• Animate is said to be Japan’s largest shop chain specializing in anime. It’s got almost 120 branches across the country.
  • Mandarake is also a big name among otaku. The main stores are in Nakano but Akiba has some cool stores as well. This place sells a wide range of first-hand and second-hand goods. Each store specializes in one type of merchandise like manga, anime cells, retro games, figurines, posters, and CDs.
  • Akihabara Gamers at the Takarada Building is another specialty store that sells a lot of anime-related merchandise. If you’re a voice actor fan, the store has some goods on certain actors. It also has a museum that has special exhibits, a large collection of anime, and key anime frames.
  • Kotobukiya Akihabara has three floors of anime and manga figurines. Some of the goods are rare collectibles.
  • If you want to be surrounded by anime, anime, and more anime then go to Akihabara UDX in Akihabara Crossfield. This building has shops, restaurants, and a theater. Some screens scattered in the building announce the latest anime info. Tokyo Anime Center, located on the fourth floor, sells anime merchandise.
  • Volks Akihabara Hobby Tengoku (Paradise) has 7 stories of all types of figurines that are an otaku’s dream come true.
  • Otachu Akihabara is a bargain paradise for trading cards, games, consoles, figurines, and other merchandise.
  • Tsukumo Robot Kingdom sells—what else—robots! Only, some otaku like to use the term mecha (giant robots). This specialty store can be found on the second floor of Tsukumo Pasocon Honten II. If you want a ready-made robot or a model you can complete yourself, you’ll find them here.
  • If you’re into retro games, drop by Super Potato. This store has oldies but goodies going back to the days of 8-bit gaming. It has game cartridges and other game accessories. You’ll probably be able to find almost every game system ever created.
  • Laox has its main store in Akiba. This branch has the most tax-free game-related products you can get from this chain.
  • If you’re into cosplay (costume play), COSPA is the brand you might want to look for. It sells cosplay apparel and miscellaneous goods. The company runs the Gee! Store in Akiba. You’ll find racks of costumes for that next cosplay event you’ve been planning to attend.

Eat and Drink at a Themed Café

7. Maid Cafés

The Japanese term moe is usually attached to something cute in an adult sort of way. But it can also describe something you’re infatuated with or have a crush on. This term is closely associated with one of Akiba’s top attractions: the maid café.

The maid café originated in Akihabara. You can’t miss them. They usually have waitresses dressed up in frilly French maid costumes walking nearby. They do this to promote their cafés and attract customers. They call customers goshujin-sama (master). Some wear headbands with cat ears.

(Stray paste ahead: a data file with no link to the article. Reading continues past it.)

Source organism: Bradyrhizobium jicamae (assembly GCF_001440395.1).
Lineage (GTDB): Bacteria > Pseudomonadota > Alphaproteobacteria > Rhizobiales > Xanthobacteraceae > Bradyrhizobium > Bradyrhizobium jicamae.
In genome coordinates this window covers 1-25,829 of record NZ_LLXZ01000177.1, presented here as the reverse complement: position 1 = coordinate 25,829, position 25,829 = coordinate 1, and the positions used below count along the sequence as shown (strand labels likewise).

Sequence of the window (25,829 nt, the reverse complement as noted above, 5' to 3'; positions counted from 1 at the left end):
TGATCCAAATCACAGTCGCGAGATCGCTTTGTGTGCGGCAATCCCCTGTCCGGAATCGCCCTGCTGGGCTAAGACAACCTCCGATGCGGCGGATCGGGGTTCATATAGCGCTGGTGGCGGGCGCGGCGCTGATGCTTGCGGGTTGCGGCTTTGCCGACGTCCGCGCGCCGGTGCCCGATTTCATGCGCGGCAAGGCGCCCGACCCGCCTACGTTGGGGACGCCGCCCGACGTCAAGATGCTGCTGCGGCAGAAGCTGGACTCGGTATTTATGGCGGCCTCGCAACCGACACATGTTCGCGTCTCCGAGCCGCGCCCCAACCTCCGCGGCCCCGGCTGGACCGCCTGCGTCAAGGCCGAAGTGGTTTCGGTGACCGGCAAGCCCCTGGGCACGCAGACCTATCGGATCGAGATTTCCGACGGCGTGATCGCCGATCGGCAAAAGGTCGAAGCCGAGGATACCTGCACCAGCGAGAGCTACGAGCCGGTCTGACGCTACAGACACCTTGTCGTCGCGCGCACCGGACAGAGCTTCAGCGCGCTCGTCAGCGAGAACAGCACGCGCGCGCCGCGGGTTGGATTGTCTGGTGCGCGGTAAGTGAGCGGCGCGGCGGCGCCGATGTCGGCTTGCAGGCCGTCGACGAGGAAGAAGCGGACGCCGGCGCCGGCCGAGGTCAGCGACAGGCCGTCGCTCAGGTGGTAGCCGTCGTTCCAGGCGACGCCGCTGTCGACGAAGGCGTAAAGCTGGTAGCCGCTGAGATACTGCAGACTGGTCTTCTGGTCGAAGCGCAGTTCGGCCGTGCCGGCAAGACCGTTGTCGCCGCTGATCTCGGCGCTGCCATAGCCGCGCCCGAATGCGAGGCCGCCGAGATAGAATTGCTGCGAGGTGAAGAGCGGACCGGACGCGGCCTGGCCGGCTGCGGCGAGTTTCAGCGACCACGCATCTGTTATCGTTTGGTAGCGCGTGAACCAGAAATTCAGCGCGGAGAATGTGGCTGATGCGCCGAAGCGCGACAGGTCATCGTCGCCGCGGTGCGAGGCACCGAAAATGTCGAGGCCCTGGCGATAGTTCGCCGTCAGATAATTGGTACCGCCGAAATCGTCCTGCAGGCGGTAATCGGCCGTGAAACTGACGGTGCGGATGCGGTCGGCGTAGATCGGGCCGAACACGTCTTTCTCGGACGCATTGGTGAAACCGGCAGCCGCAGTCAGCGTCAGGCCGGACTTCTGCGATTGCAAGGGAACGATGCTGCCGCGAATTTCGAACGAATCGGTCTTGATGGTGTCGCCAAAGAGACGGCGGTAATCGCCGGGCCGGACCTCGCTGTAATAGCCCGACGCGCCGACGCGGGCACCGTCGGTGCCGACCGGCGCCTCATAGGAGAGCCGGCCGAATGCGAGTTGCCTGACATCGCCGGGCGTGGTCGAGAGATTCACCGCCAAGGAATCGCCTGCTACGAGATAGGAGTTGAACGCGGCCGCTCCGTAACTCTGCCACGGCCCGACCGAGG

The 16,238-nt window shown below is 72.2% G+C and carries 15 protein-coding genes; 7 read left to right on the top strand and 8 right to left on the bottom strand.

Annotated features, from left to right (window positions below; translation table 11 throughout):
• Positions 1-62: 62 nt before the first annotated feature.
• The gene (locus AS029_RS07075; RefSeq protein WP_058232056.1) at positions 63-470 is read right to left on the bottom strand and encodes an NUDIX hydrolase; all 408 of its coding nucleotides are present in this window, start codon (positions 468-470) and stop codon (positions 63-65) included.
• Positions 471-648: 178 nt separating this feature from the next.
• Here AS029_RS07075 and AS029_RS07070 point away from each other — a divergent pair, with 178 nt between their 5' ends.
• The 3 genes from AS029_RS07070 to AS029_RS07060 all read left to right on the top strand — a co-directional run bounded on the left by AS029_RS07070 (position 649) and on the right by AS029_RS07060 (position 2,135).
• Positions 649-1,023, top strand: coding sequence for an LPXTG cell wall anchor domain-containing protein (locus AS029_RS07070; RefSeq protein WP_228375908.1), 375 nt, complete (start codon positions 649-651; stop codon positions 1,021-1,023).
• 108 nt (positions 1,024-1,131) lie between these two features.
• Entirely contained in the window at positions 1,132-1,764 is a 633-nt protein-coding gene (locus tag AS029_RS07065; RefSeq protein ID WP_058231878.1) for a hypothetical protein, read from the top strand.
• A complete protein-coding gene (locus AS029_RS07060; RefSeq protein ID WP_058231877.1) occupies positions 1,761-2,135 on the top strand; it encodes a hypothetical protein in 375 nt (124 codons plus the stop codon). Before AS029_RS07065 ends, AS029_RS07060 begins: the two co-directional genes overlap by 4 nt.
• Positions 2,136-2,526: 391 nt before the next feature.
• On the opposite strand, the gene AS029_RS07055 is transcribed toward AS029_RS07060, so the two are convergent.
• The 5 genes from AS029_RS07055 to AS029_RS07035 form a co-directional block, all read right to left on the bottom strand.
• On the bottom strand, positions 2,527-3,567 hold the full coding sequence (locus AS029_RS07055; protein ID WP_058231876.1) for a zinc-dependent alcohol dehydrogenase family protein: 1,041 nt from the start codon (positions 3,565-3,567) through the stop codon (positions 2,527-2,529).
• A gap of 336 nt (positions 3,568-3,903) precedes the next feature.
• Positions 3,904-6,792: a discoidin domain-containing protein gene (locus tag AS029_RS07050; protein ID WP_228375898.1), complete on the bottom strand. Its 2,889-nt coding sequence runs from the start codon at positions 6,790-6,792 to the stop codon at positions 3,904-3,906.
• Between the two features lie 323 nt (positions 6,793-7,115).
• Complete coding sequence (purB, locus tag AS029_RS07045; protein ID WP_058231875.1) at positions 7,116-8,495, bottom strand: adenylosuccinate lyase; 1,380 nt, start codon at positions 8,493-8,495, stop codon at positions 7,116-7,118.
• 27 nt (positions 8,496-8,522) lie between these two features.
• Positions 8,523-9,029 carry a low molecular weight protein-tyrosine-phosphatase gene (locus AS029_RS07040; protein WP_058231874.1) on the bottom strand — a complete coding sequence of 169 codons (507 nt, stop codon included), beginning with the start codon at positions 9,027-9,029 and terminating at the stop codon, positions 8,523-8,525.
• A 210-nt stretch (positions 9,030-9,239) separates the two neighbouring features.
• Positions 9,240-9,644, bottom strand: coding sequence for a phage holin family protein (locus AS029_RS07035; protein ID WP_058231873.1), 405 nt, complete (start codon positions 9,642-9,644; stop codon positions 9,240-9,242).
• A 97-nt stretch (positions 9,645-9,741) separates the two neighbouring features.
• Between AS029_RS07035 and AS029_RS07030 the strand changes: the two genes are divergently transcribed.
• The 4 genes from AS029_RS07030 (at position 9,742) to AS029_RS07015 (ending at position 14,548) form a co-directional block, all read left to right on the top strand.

• Cure Maid Café is the first one, established in March 2001.
  • The majority of these cafés only have Japanese-speaking servers, but some like @Home Cafe have “maids” who speak in English.
  • Maid Café Maidreamin has its main store in Akihabara. But it has even expanded overseas.
  • Mononopu has “maids” wearing stylized Sengoku costumes.

If you don’t want (or can’t find the nerve) to enter a maid café, then try going to other themed cafés to satisfy your inner otaku.

8. Gundam Café

This manga and anime series about robots has been gaining fans since 1979. The café has Gundam everywhere, from the decorations to the dishes (they have boba milk tea with Gundam foam art). There’s even a gift shop that sells souvenirs.

You can’t miss this café when you take the Electric Town exit at the JR Akihabara Station.

9. The AKB48 Café

AKB48 is a unique girl band that began in 2005. It’s actually made up of different teams of girl groups. The producer wanted a girl idol group that could hold performances and “concerts” daily at the AKB48 theater. They sing, dance, and meet-and-greets with fans. As of December last year, there were 134 members. The AKB48 Café has all the things you would want if you’re a fan. Indulge in AKB48 cutesy food while looking at AKB48 merchandise.

*As of December 2019, AKB48 Café has ceased operations as they look to relocate due to construction around Akihabara Station. More details can be found here.

10. Eorzea Café

The Eorzea Café is all about Final Fantasy. The game inspires the café’s menu, decorations, staff uniforms, souvenir shop, and gaming stations. You need to book in advance but the site is in Japanese. If you go there without a reservation, you’ll be told what time you can come back. When you’re inside, all orders are done by tablet. If you want your dessert to come later, order it after you’ve eaten your mains. You’ll also get to choose which FF coaster design you can use.